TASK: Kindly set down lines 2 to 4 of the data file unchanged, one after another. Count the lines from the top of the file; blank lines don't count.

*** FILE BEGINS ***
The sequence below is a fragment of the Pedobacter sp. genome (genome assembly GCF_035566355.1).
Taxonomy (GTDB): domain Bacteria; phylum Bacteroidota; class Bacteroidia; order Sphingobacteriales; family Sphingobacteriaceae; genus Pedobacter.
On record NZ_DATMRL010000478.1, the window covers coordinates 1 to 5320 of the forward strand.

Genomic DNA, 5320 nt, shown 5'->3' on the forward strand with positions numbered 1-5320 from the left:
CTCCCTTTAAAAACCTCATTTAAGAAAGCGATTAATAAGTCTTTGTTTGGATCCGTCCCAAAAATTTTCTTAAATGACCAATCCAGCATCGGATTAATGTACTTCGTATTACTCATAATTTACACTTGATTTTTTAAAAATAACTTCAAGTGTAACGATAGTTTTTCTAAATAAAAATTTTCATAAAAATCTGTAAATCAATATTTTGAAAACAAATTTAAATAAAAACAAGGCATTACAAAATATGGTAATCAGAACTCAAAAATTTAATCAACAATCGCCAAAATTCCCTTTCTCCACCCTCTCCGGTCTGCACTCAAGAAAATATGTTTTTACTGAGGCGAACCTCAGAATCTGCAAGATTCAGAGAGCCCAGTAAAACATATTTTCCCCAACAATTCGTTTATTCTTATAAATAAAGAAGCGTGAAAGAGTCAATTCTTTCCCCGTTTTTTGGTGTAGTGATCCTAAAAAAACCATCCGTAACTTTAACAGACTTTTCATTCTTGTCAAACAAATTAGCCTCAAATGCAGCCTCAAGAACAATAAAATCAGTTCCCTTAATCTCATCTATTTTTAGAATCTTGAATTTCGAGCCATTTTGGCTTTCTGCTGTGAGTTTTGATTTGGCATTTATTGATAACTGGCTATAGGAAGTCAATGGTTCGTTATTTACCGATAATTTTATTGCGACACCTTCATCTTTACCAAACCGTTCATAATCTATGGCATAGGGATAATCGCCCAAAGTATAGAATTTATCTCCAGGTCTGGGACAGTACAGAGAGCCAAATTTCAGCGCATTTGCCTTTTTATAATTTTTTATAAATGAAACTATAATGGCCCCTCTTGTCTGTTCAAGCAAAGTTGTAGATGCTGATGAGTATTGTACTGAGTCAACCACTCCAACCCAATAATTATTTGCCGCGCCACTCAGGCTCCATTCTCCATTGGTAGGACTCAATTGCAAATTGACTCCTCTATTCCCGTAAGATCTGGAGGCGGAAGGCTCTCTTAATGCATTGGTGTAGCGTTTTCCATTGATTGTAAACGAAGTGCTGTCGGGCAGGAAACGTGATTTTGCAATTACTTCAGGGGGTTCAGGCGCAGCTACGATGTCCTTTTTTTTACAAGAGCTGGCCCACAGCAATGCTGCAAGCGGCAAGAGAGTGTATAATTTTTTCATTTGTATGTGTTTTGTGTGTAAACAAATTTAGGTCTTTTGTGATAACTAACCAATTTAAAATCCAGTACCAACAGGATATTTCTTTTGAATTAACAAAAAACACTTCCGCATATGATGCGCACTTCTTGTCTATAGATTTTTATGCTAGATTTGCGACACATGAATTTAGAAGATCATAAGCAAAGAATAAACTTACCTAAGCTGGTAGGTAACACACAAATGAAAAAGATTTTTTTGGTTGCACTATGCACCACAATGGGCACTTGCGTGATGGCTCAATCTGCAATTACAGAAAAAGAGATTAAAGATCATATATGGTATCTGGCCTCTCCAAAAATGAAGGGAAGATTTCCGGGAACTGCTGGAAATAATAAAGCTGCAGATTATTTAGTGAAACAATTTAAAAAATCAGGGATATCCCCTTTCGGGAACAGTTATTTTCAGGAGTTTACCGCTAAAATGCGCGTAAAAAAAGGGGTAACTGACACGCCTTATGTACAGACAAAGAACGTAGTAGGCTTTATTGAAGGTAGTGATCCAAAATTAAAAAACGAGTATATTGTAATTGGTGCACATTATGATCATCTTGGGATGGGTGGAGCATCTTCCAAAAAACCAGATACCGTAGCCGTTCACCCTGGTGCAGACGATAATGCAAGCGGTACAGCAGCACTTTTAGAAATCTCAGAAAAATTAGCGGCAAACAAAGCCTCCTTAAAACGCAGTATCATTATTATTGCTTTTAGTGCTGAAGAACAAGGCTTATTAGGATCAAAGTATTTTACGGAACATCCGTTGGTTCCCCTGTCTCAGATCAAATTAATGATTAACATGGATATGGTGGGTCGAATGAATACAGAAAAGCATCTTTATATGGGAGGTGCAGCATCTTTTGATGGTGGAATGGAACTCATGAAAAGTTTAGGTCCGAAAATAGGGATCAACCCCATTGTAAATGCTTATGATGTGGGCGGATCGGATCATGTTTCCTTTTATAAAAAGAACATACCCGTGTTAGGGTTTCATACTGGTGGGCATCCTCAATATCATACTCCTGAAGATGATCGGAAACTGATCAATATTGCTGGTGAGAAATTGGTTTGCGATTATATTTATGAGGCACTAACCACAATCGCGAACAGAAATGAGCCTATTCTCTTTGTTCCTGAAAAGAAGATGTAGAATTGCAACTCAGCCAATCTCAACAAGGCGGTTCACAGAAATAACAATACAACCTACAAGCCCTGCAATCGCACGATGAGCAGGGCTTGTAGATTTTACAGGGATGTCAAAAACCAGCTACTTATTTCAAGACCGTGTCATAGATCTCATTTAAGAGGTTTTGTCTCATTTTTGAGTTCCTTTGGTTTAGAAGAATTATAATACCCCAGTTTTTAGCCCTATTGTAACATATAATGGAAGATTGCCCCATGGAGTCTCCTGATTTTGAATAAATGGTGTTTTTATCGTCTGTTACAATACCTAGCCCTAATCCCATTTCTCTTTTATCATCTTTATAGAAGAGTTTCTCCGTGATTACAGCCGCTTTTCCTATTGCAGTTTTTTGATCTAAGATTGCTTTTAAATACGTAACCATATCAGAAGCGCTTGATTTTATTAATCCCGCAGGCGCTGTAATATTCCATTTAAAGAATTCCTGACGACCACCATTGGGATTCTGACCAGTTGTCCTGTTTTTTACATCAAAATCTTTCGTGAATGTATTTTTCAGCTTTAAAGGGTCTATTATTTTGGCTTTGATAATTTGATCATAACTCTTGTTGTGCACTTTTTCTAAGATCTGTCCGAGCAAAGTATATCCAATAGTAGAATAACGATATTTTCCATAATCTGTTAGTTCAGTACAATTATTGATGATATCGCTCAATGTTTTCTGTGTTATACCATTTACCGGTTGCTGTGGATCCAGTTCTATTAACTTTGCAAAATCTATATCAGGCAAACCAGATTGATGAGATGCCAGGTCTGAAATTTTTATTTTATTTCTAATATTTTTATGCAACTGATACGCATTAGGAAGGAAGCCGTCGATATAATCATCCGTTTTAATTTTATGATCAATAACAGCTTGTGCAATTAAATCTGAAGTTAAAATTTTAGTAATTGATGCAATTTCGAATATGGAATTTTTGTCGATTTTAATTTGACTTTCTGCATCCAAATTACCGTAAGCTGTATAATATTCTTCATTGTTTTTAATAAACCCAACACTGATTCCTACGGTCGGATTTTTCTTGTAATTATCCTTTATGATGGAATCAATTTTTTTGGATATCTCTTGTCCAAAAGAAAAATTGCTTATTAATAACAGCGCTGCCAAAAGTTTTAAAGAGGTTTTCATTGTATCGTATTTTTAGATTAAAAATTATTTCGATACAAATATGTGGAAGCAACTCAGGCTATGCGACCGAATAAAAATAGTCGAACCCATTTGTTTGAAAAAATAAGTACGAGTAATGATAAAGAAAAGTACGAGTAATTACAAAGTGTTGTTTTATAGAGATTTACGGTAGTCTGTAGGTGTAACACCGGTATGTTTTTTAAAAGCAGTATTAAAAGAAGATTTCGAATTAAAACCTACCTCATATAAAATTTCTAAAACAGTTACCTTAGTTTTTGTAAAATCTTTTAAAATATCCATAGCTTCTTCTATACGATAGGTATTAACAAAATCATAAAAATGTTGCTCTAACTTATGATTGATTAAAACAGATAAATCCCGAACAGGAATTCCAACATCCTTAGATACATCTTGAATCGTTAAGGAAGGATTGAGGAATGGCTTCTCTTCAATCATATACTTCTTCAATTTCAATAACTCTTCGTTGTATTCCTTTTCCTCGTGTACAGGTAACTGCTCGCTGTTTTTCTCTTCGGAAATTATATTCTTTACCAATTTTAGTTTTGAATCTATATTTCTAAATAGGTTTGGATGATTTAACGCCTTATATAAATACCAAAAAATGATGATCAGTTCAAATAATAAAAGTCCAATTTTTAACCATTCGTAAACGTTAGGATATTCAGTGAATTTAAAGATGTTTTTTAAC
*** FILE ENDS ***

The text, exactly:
Taxonomy (GTDB): domain Bacteria; phylum Bacteroidota; class Bacteroidia; order Sphingobacteriales; family Sphingobacteriaceae; genus Pedobacter.
On record NZ_DATMRL010000478.1, the window covers coordinates 1 to 5320 of the forward strand.

Genomic DNA, 5320 nt, shown 5'->3' on the forward strand with positions numbered 1-5320 from the left: